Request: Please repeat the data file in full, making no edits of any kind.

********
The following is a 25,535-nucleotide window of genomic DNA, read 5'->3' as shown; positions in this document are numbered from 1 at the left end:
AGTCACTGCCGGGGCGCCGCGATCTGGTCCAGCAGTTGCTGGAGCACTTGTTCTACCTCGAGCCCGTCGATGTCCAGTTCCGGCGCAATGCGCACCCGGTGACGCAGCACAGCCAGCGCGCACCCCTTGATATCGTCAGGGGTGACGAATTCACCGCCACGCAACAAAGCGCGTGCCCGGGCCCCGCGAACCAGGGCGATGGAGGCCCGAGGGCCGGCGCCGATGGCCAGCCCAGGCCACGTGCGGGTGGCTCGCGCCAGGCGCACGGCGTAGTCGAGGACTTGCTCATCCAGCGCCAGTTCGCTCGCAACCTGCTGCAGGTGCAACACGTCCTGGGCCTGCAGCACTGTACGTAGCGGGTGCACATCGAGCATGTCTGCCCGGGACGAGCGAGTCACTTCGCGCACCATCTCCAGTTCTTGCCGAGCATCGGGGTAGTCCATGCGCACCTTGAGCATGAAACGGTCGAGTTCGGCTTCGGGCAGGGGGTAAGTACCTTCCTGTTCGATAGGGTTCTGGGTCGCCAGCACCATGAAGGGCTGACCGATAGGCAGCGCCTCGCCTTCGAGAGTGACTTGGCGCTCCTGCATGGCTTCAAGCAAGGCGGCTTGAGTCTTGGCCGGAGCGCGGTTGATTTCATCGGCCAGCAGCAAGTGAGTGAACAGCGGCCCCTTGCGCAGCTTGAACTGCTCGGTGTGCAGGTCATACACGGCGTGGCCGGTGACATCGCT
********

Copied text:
The following is a 25,535-nucleotide window of genomic DNA, read 5'->3' as shown; positions in this document are numbered from 1 at the left end:
AGTCACTGCCGGGGCGCCGCGATCTGGTCCAGCAGTTGCTGGAGCACTTGTTCTACCTCGAGCCCGTCGATGTCCAGTTCCGGCGCAATGCGCACCCGGTGACGCAGCACAGCCAGCGCGCACCCCTTGATATCGTCAGGGGTGACGAATTCACCGCCACGCAACAAAGCGCGTGCCCGGGCCCCGCGAACCAGGGCGATGGAGGCCCGAGGGCCGGCGCCGATGGCCAGCCCAGGCCACGTGCGGGTGGCTCGCGCCAGGCGCACGGCGTAGTCGAGGACTTGCTCATCCAGCGCCAGTTCGCTCGCAACCTGCTGCAGGTGCAACACGTCCTGGGCCTGCAGCACTGTACGTAGCGGGTGCACATCGAGCATGTCTGCCCGGGACGAGCGAGTCACTTCGCGCACCATCTCCAGTTCTTGCCGAGCATCGGGGTAGTCCATGCGCACCTTGAGCATGAAACGGTCGAGTTCGGCTTCGGGCAGGGGGTAAGTACCTTCCTGTTCGATAGGGTTCTGGGTCGCCAGCACCATGAAGGGCTGACCGATAGGCAGCGCCTCGCCTTCGAGAGTGACTTGGCGCTCCTGCATGGCTTCAAGCAAGGCGGCTTGAGTCTTGGCCGGAGCGCGGTTGATTTCATCGGCCAGCAGCAAGTGAGTGAACAGCGGCCCCTTGCGCAGCTTGAACTGCTCGGTGTGCAGGTCATACACGGCGTGGCCGGTGACATCGCT